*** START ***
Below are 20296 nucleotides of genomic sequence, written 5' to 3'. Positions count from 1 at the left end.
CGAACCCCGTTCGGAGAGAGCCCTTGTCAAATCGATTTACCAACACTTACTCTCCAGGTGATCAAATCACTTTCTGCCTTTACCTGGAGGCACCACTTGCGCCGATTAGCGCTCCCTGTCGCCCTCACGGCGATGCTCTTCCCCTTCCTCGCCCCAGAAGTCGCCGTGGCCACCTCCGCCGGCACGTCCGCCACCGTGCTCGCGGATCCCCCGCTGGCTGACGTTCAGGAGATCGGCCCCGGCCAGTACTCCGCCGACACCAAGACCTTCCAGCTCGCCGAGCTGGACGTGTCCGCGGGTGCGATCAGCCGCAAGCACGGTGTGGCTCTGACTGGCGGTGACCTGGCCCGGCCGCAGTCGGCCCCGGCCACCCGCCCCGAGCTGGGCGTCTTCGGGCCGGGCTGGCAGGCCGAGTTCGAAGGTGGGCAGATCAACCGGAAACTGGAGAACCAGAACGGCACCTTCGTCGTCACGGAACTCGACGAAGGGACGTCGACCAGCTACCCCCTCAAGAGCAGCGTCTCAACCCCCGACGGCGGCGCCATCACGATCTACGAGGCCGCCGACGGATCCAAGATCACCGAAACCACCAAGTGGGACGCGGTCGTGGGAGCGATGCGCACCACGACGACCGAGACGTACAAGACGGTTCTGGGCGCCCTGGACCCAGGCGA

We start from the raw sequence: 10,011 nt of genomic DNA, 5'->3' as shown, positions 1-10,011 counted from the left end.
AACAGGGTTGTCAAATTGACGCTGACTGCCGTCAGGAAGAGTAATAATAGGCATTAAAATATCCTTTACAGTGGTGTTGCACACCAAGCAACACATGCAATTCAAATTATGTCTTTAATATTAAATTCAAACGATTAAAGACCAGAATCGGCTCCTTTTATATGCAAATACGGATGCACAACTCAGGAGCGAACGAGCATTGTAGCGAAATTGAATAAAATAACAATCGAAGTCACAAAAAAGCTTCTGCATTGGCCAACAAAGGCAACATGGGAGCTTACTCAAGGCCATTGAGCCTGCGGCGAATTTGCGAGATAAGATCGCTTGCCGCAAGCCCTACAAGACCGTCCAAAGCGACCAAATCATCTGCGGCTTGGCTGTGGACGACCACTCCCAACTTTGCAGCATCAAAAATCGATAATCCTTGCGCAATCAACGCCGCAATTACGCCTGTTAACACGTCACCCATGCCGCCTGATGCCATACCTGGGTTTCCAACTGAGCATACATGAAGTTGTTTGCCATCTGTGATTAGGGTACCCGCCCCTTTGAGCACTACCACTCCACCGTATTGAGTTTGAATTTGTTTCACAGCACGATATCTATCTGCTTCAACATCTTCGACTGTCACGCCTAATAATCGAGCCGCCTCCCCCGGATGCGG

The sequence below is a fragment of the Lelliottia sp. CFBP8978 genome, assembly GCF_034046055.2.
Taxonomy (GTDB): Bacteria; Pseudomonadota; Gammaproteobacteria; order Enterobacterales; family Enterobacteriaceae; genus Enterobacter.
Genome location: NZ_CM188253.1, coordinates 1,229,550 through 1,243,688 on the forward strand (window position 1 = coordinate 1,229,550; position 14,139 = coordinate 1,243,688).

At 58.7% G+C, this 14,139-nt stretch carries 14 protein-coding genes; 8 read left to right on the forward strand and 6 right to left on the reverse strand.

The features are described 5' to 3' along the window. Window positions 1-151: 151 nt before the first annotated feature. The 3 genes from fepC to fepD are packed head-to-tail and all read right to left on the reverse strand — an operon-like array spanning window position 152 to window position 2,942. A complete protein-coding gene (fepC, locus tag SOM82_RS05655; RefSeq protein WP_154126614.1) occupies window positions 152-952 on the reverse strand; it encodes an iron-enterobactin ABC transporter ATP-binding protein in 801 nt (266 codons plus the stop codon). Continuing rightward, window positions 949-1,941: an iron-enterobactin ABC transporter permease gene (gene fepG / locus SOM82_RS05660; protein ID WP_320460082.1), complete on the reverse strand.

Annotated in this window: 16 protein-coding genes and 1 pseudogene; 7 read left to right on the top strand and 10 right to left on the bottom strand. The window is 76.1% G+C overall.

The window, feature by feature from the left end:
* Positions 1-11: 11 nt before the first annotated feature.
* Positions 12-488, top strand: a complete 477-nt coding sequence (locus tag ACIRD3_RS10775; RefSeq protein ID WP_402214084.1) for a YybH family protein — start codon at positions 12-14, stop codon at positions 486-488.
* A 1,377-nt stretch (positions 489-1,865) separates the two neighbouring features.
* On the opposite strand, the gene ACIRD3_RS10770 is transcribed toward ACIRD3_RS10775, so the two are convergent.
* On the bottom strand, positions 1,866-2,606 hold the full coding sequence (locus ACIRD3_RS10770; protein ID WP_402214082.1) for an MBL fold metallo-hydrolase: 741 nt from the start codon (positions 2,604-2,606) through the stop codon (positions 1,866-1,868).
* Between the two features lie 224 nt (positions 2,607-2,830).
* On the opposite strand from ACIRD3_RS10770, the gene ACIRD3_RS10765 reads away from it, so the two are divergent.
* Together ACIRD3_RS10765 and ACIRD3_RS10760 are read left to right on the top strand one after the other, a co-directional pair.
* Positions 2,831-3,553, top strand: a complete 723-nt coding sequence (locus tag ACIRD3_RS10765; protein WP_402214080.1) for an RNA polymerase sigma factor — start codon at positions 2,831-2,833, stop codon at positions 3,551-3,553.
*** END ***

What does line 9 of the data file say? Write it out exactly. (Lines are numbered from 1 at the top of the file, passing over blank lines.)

The features are described 5' to 3' along the window. Window positions 1-151: 151 nt before the first annotated feature. The 3 genes from fepC to fepD are packed head-to-tail and all read right to left on the reverse strand — an operon-like array spanning window position 152 to window position 2,942. A complete protein-coding gene (fepC, locus tag SOM82_RS05655; RefSeq protein WP_154126614.1) occupies window positions 152-952 on the reverse strand; it encodes an iron-enterobactin ABC transporter ATP-binding protein in 801 nt (266 codons plus the stop codon). Continuing rightward, window positions 949-1,941: an iron-enterobactin ABC transporter permease gene (gene fepG / locus SOM82_RS05660; protein ID WP_320460082.1), complete on the reverse strand.